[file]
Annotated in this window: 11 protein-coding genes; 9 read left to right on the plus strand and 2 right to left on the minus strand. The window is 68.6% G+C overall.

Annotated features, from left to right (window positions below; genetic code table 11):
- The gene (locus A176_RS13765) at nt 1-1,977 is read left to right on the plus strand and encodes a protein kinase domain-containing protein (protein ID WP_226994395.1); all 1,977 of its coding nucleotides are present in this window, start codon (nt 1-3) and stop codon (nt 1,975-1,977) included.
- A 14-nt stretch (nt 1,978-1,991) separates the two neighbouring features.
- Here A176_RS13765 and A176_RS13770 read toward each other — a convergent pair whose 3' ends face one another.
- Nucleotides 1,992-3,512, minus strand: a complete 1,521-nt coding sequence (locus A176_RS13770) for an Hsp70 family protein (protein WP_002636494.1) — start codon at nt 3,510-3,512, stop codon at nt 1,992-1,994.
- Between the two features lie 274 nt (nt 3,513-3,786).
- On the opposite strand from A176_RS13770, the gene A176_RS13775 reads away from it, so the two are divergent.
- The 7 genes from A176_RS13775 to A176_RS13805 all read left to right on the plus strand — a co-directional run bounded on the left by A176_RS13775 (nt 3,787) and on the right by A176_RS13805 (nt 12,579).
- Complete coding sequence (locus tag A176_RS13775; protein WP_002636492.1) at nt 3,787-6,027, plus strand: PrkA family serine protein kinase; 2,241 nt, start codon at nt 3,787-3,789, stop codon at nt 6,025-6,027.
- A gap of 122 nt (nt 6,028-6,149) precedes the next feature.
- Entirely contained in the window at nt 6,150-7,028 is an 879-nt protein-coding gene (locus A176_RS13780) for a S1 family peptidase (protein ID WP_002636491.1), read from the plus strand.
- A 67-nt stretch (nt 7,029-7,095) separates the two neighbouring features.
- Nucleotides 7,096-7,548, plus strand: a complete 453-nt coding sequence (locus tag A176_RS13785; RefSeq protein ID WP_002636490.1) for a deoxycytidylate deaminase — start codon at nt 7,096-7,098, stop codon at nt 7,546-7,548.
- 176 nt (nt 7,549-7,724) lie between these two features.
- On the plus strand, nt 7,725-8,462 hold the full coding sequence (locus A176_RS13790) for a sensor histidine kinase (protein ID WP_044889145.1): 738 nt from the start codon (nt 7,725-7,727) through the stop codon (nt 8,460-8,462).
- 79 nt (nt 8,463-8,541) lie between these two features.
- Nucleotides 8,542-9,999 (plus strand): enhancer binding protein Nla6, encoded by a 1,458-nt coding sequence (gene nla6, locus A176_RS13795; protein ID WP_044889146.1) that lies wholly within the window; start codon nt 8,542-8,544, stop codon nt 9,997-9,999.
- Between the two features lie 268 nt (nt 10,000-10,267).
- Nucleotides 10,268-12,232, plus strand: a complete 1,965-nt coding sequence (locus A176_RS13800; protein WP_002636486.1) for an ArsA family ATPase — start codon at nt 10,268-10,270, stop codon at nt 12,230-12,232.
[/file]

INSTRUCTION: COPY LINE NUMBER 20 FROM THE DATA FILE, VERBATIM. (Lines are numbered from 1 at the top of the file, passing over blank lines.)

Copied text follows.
- Nucleotides 10,268-12,232, plus strand: a complete 1,965-nt coding sequence (locus A176_RS13800; protein WP_002636486.1) for an ArsA family ATPase — start codon at nt 10,268-10,270, stop codon at nt 12,230-12,232.